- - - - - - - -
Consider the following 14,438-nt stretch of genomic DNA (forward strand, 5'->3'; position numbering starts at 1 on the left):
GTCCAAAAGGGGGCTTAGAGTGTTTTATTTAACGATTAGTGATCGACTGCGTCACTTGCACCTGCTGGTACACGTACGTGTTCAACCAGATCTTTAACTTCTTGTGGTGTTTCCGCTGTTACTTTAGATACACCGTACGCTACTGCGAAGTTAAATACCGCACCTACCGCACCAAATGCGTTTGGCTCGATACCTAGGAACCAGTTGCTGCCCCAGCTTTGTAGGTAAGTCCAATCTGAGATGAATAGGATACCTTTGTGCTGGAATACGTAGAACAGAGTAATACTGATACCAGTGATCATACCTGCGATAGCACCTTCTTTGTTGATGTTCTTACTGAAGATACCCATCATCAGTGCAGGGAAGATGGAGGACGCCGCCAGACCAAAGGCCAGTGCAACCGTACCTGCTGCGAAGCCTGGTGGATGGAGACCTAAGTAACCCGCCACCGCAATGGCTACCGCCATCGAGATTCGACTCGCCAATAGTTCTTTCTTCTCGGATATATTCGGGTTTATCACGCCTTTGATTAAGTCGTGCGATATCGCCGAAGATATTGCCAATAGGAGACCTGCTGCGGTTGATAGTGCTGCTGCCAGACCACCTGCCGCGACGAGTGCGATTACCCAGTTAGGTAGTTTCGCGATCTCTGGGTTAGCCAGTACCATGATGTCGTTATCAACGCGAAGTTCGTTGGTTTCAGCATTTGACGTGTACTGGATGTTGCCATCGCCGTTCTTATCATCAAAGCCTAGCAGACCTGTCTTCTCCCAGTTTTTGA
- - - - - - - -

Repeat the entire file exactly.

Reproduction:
Consider the following 14,438-nt stretch of genomic DNA (forward strand, 5'->3'; position numbering starts at 1 on the left):
GTCCAAAAGGGGGCTTAGAGTGTTTTATTTAACGATTAGTGATCGACTGCGTCACTTGCACCTGCTGGTACACGTACGTGTTCAACCAGATCTTTAACTTCTTGTGGTGTTTCCGCTGTTACTTTAGATACACCGTACGCTACTGCGAAGTTAAATACCGCACCTACCGCACCAAATGCGTTTGGCTCGATACCTAGGAACCAGTTGCTGCCCCAGCTTTGTAGGTAAGTCCAATCTGAGATGAATAGGATACCTTTGTGCTGGAATACGTAGAACAGAGTAATACTGATACCAGTGATCATACCTGCGATAGCACCTTCTTTGTTGATGTTCTTACTGAAGATACCCATCATCAGTGCAGGGAAGATGGAGGACGCCGCCAGACCAAAGGCCAGTGCAACCGTACCTGCTGCGAAGCCTGGTGGATGGAGACCTAAGTAACCCGCCACCGCAATGGCTACCGCCATCGAGATTCGACTCGCCAATAGTTCTTTCTTCTCGGATATATTCGGGTTTATCACGCCTTTGATTAAGTCGTGCGATATCGCCGAAGATATTGCCAATAGGAGACCTGCTGCGGTTGATAGTGCTGCTGCCAGACCACCTGCCGCGACGAGTGCGATTACCCAGTTAGGTAGTTTCGCGATCTCTGGGTTAGCCAGTACCATGATGTCGTTATCAACGCGAAGTTCGTTGGTTTCAGCATTTGACGTGTACTGGATGTTGCCATCGCCGTTCTTATCATCAAAGCCTAGCAGACCTGTCTTCTCCCAGTTTTTGA